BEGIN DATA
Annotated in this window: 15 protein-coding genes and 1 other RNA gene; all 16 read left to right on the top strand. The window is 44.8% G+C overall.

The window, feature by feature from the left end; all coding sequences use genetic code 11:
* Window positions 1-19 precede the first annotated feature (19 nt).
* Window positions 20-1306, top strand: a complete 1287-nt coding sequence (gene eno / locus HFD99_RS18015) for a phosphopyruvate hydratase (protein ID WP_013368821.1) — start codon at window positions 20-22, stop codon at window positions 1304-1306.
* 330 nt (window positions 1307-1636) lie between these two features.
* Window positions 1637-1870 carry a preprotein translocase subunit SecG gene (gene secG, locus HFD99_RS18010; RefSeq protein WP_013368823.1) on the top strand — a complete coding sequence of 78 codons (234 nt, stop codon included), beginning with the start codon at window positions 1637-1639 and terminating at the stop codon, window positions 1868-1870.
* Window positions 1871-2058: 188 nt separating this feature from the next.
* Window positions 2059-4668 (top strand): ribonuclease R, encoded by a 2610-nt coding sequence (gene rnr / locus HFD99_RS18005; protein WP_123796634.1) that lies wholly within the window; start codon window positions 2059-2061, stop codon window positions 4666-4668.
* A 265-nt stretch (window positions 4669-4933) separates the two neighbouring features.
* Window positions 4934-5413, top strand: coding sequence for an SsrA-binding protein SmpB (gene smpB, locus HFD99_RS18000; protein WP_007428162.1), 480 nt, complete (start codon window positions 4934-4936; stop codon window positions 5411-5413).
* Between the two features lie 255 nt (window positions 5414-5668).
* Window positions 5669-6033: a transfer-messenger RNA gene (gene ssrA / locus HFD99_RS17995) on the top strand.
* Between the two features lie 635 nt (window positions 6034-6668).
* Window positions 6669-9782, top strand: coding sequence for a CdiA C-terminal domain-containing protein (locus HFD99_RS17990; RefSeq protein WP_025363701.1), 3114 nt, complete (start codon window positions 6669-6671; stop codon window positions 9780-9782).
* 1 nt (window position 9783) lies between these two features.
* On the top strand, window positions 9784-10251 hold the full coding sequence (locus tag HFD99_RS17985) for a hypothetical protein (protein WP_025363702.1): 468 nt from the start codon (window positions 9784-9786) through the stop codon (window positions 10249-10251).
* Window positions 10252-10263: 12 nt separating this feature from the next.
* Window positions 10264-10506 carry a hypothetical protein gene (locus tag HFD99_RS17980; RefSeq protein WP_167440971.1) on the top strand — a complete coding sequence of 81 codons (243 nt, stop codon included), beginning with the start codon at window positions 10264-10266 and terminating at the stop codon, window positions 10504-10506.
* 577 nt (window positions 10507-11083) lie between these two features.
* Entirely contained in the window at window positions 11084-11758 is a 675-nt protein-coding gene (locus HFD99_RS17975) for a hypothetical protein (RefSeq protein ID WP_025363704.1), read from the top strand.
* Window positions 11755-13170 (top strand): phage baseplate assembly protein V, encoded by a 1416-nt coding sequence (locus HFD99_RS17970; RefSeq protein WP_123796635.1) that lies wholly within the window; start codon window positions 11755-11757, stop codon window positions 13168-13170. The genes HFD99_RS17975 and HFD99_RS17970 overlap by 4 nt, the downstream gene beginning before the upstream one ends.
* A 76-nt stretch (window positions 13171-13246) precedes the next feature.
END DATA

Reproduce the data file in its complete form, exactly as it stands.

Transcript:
Annotated in this window: 15 protein-coding genes and 1 other RNA gene; all 16 read left to right on the top strand. The window is 44.8% G+C overall.

The window, feature by feature from the left end; all coding sequences use genetic code 11:
* Window positions 1-19 precede the first annotated feature (19 nt).
* Window positions 20-1306, top strand: a complete 1287-nt coding sequence (gene eno / locus HFD99_RS18015) for a phosphopyruvate hydratase (protein ID WP_013368821.1) — start codon at window positions 20-22, stop codon at window positions 1304-1306.
* 330 nt (window positions 1307-1636) lie between these two features.
* Window positions 1637-1870 carry a preprotein translocase subunit SecG gene (gene secG, locus HFD99_RS18010; RefSeq protein WP_013368823.1) on the top strand — a complete coding sequence of 78 codons (234 nt, stop codon included), beginning with the start codon at window positions 1637-1639 and terminating at the stop codon, window positions 1868-1870.
* Window positions 1871-2058: 188 nt separating this feature from the next.
* Window positions 2059-4668 (top strand): ribonuclease R, encoded by a 2610-nt coding sequence (gene rnr / locus HFD99_RS18005; protein WP_123796634.1) that lies wholly within the window; start codon window positions 2059-2061, stop codon window positions 4666-4668.
* A 265-nt stretch (window positions 4669-4933) separates the two neighbouring features.
* Window positions 4934-5413, top strand: coding sequence for an SsrA-binding protein SmpB (gene smpB, locus HFD99_RS18000; protein WP_007428162.1), 480 nt, complete (start codon window positions 4934-4936; stop codon window positions 5411-5413).
* Between the two features lie 255 nt (window positions 5414-5668).
* Window positions 5669-6033: a transfer-messenger RNA gene (gene ssrA / locus HFD99_RS17995) on the top strand.
* Between the two features lie 635 nt (window positions 6034-6668).
* Window positions 6669-9782, top strand: coding sequence for a CdiA C-terminal domain-containing protein (locus HFD99_RS17990; RefSeq protein WP_025363701.1), 3114 nt, complete (start codon window positions 6669-6671; stop codon window positions 9780-9782).
* 1 nt (window position 9783) lies between these two features.
* On the top strand, window positions 9784-10251 hold the full coding sequence (locus tag HFD99_RS17985) for a hypothetical protein (protein WP_025363702.1): 468 nt from the start codon (window positions 9784-9786) through the stop codon (window positions 10249-10251).
* Window positions 10252-10263: 12 nt separating this feature from the next.
* Window positions 10264-10506 carry a hypothetical protein gene (locus tag HFD99_RS17980; RefSeq protein WP_167440971.1) on the top strand — a complete coding sequence of 81 codons (243 nt, stop codon included), beginning with the start codon at window positions 10264-10266 and terminating at the stop codon, window positions 10504-10506.
* 577 nt (window positions 10507-11083) lie between these two features.
* Entirely contained in the window at window positions 11084-11758 is a 675-nt protein-coding gene (locus HFD99_RS17975) for a hypothetical protein (RefSeq protein ID WP_025363704.1), read from the top strand.
* Window positions 11755-13170 (top strand): phage baseplate assembly protein V, encoded by a 1416-nt coding sequence (locus HFD99_RS17970; RefSeq protein WP_123796635.1) that lies wholly within the window; start codon window positions 11755-11757, stop codon window positions 13168-13170. The genes HFD99_RS17975 and HFD99_RS17970 overlap by 4 nt, the downstream gene beginning before the upstream one ends.
* A 76-nt stretch (window positions 13171-13246) precedes the next feature.